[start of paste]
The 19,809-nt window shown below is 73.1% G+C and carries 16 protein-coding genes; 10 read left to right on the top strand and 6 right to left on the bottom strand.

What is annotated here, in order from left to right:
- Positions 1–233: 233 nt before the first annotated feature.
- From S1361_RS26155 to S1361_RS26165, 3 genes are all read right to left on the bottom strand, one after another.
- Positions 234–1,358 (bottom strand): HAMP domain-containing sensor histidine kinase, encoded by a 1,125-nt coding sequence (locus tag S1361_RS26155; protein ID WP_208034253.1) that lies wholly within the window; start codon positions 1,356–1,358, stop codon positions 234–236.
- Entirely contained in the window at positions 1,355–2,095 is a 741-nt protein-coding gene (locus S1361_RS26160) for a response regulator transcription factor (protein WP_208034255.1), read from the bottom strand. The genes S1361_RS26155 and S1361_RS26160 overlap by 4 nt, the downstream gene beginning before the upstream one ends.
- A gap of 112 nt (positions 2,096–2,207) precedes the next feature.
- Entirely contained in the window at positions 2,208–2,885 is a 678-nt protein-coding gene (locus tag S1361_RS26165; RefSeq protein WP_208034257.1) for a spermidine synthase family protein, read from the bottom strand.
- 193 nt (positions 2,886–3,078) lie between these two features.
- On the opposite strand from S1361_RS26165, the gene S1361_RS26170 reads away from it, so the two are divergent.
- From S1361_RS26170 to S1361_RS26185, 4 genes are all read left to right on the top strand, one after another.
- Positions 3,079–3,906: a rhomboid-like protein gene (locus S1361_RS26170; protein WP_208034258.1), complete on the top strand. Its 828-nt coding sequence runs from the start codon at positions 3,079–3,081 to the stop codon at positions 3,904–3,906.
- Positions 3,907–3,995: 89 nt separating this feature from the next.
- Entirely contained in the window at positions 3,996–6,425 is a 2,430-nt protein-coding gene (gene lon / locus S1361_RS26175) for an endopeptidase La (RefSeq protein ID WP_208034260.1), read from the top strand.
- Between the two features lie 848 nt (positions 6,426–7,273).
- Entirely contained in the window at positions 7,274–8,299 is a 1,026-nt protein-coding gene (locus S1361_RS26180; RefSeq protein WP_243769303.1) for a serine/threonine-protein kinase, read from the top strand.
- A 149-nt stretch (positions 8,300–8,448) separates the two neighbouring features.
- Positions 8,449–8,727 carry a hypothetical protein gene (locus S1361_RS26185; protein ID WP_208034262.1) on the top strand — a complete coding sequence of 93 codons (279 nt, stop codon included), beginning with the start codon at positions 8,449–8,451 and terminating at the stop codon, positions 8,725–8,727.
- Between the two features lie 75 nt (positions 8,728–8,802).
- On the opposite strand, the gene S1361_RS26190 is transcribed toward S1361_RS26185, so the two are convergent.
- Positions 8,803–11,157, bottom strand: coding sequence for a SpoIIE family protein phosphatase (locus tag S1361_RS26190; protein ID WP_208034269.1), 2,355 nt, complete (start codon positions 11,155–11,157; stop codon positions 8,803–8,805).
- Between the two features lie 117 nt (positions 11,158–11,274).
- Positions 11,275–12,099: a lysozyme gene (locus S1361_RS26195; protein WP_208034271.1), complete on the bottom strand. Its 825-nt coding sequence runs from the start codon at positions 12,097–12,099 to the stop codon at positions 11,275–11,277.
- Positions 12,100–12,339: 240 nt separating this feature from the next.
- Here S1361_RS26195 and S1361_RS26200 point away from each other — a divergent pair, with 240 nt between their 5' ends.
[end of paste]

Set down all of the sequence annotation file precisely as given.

The 19,809-nt window shown below is 73.1% G+C and carries 16 protein-coding genes; 10 read left to right on the top strand and 6 right to left on the bottom strand.

What is annotated here, in order from left to right:
- Positions 1–233: 233 nt before the first annotated feature.
- From S1361_RS26155 to S1361_RS26165, 3 genes are all read right to left on the bottom strand, one after another.
- Positions 234–1,358 (bottom strand): HAMP domain-containing sensor histidine kinase, encoded by a 1,125-nt coding sequence (locus tag S1361_RS26155; protein ID WP_208034253.1) that lies wholly within the window; start codon positions 1,356–1,358, stop codon positions 234–236.
- Entirely contained in the window at positions 1,355–2,095 is a 741-nt protein-coding gene (locus S1361_RS26160) for a response regulator transcription factor (protein WP_208034255.1), read from the bottom strand. The genes S1361_RS26155 and S1361_RS26160 overlap by 4 nt, the downstream gene beginning before the upstream one ends.
- A gap of 112 nt (positions 2,096–2,207) precedes the next feature.
- Entirely contained in the window at positions 2,208–2,885 is a 678-nt protein-coding gene (locus tag S1361_RS26165; RefSeq protein WP_208034257.1) for a spermidine synthase family protein, read from the bottom strand.
- 193 nt (positions 2,886–3,078) lie between these two features.
- On the opposite strand from S1361_RS26165, the gene S1361_RS26170 reads away from it, so the two are divergent.
- From S1361_RS26170 to S1361_RS26185, 4 genes are all read left to right on the top strand, one after another.
- Positions 3,079–3,906: a rhomboid-like protein gene (locus S1361_RS26170; protein WP_208034258.1), complete on the top strand. Its 828-nt coding sequence runs from the start codon at positions 3,079–3,081 to the stop codon at positions 3,904–3,906.
- Positions 3,907–3,995: 89 nt separating this feature from the next.
- Entirely contained in the window at positions 3,996–6,425 is a 2,430-nt protein-coding gene (gene lon / locus S1361_RS26175) for an endopeptidase La (RefSeq protein ID WP_208034260.1), read from the top strand.
- Between the two features lie 848 nt (positions 6,426–7,273).
- Entirely contained in the window at positions 7,274–8,299 is a 1,026-nt protein-coding gene (locus S1361_RS26180; RefSeq protein WP_243769303.1) for a serine/threonine-protein kinase, read from the top strand.
- A 149-nt stretch (positions 8,300–8,448) separates the two neighbouring features.
- Positions 8,449–8,727 carry a hypothetical protein gene (locus S1361_RS26185; protein ID WP_208034262.1) on the top strand — a complete coding sequence of 93 codons (279 nt, stop codon included), beginning with the start codon at positions 8,449–8,451 and terminating at the stop codon, positions 8,725–8,727.
- Between the two features lie 75 nt (positions 8,728–8,802).
- On the opposite strand, the gene S1361_RS26190 is transcribed toward S1361_RS26185, so the two are convergent.
- Positions 8,803–11,157, bottom strand: coding sequence for a SpoIIE family protein phosphatase (locus tag S1361_RS26190; protein ID WP_208034269.1), 2,355 nt, complete (start codon positions 11,155–11,157; stop codon positions 8,803–8,805).
- Between the two features lie 117 nt (positions 11,158–11,274).
- Positions 11,275–12,099: a lysozyme gene (locus S1361_RS26195; protein WP_208034271.1), complete on the bottom strand. Its 825-nt coding sequence runs from the start codon at positions 12,097–12,099 to the stop codon at positions 11,275–11,277.
- Positions 12,100–12,339: 240 nt separating this feature from the next.
- Here S1361_RS26195 and S1361_RS26200 point away from each other — a divergent pair, with 240 nt between their 5' ends.